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Gigapixel Artzoom Panarama of Seattle-Can you find all the Artist Easter eggs?

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There are almost 50 to find, I found it was easiest to look at all the artists first, so I would know what I was looking for ;)

In 2007, Johannes Kopf, Matt Uyttendaele, Oliver Deussen, and Michael Cohen at Microsoft Research showed how to capture gigapixel-scale images containing billions of pixels, and—more importantly—demonstrated new online viewing capabilities. Novel viewing techniques were needed because a gigapixel image contains roughly a thousand times more pixels than a typical screen can display, and therefore requires smooth panning and zooming in order to explore the immense detail.

Microsoft's , for example, allows you to capture panoramas on an iPhone or Windows Phone, and share them using a viewer that runs in any modern web browser. The same Photosynth viewing technology is being used to present the Gigapixel ArtZoom panorama on this web site.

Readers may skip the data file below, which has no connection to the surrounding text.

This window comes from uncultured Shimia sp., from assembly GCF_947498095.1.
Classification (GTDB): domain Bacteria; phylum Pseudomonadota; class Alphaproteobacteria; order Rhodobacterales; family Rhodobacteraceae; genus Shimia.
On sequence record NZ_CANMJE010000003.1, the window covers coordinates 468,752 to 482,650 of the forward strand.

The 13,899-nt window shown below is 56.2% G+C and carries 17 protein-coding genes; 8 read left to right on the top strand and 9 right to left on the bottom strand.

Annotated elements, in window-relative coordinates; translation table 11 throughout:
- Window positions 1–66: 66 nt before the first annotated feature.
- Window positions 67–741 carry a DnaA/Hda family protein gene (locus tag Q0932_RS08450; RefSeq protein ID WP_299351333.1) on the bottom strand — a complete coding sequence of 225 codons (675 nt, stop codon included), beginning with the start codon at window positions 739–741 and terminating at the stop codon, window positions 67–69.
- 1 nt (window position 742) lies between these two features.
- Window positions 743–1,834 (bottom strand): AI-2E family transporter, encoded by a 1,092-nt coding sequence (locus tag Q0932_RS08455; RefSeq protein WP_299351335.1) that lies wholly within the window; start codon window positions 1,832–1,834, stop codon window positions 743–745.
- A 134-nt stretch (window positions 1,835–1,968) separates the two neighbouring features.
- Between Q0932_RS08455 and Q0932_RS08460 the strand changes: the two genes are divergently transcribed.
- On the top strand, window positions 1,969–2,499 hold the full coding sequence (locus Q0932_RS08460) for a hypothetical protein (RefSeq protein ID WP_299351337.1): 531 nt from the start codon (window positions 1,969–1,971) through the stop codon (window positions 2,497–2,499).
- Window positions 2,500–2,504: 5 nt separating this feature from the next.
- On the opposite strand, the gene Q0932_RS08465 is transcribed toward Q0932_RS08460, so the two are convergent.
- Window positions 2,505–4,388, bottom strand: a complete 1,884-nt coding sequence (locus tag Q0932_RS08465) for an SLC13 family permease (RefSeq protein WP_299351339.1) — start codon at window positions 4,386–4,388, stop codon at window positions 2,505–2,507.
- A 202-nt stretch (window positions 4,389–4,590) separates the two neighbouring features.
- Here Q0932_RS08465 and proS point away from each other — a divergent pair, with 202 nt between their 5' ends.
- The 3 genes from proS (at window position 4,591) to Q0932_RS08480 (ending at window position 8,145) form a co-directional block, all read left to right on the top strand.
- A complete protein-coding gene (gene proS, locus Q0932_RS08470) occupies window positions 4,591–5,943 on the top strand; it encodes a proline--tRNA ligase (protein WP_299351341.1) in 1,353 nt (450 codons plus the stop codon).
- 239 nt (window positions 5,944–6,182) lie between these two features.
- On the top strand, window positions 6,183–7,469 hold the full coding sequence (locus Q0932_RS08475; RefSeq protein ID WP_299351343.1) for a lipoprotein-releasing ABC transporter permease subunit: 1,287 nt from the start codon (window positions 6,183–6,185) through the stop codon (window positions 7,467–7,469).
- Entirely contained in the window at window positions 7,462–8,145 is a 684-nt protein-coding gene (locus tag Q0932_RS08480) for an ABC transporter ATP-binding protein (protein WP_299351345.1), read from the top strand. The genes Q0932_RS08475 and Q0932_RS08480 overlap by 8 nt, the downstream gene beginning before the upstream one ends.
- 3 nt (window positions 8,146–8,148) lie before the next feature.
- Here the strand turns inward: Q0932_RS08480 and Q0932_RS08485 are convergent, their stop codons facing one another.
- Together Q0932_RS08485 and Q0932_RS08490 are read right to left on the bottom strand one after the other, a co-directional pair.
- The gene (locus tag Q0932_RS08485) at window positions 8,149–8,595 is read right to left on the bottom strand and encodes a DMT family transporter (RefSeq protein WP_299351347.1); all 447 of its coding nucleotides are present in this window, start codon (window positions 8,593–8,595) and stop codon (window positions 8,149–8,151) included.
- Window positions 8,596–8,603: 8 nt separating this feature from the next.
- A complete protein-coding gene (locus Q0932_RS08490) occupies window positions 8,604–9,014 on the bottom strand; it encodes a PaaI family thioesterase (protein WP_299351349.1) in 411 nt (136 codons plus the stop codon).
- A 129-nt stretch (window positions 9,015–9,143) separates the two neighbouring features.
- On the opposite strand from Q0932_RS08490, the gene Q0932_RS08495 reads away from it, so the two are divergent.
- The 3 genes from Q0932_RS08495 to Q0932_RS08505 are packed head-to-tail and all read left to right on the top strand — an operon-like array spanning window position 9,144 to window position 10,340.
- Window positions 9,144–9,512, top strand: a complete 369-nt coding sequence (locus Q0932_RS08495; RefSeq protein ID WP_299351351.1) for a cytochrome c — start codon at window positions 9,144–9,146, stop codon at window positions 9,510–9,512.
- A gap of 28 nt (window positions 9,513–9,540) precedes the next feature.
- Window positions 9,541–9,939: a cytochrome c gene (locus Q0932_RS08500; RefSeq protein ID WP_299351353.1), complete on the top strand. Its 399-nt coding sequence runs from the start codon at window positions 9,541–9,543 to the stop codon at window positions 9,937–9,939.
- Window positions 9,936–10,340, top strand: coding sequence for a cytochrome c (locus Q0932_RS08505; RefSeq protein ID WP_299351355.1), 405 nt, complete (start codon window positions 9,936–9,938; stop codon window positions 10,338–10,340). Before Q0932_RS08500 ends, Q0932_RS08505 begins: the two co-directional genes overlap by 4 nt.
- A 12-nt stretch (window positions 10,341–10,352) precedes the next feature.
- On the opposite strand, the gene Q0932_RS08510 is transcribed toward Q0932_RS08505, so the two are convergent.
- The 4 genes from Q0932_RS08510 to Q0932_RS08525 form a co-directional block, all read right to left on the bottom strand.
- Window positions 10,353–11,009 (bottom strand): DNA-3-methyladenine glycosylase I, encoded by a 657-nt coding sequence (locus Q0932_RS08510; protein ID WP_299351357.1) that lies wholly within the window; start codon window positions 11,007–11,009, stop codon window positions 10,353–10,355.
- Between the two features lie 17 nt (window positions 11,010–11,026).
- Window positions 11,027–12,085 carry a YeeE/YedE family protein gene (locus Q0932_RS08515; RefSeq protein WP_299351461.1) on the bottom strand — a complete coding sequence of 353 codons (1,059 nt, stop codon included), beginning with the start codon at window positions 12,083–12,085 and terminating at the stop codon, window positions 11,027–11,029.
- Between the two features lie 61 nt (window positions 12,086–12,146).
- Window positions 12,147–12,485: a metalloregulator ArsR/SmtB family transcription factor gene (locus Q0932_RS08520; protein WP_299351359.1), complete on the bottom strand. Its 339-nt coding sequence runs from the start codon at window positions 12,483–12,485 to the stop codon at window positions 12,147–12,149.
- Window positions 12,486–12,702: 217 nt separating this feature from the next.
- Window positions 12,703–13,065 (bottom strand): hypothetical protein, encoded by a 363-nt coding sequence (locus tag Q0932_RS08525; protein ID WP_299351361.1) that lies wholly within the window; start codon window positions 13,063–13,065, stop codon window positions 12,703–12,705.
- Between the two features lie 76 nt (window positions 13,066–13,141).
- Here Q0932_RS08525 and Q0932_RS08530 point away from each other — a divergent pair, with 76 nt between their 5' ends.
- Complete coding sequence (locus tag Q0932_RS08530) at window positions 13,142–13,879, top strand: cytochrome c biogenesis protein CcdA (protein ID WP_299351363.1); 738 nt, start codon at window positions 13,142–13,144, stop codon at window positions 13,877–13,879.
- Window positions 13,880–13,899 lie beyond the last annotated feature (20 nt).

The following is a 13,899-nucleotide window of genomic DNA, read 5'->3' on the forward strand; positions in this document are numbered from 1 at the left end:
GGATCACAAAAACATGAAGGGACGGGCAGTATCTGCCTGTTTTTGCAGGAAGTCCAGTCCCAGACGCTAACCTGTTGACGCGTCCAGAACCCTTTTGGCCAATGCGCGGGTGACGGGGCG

We first sought out the perfect rooftop location from which to shoot such a panorama. We were lucky enough to find the Bay Vista condominium building, and thanks to the gracious owners, get access to amazing 360-degree views that include the Seattle Center, the Olympic Sculpture Park, and Seattle's stadiums, as well Mount Rainier, Puget Sound, and Lake Union. We also discussed the project with John Boylan, who has deep roots in the Seattle art scene. He helped us attract great interest from the arts community to come out and help create this celebration of the arts in Seattle. John introduced us to Elise Ballard, who coordinated the efforts of everyone involved in producing the entire piece. And finally, videographer Kris Crews helped us assemble a team to shoot video footage of the artists and performers from the ground.

All together, the full panorama consists of 2,368 twenty-two-megapixel images. We stitched these images together using our software, which is available for free from Microsoft Research. This resulted in two 10-gigapixel half panoramas, recording the city in fantastic detail, but still somewhat lacking in people.

Over the next few weeks, we climbed to the roof six more times to capture individual artists, acrobats, and other performers at dozens of locations visible in the panorama. These photos were captured from precisely the same spots on the roof as the panorama shots, using a Canon digital SLR with lenses ranging from 400 mm to 600 mm. While we captured still shots of the performers from the roof, video crews filmed the events on the ground.

50 is a lot of Easter Eggs!

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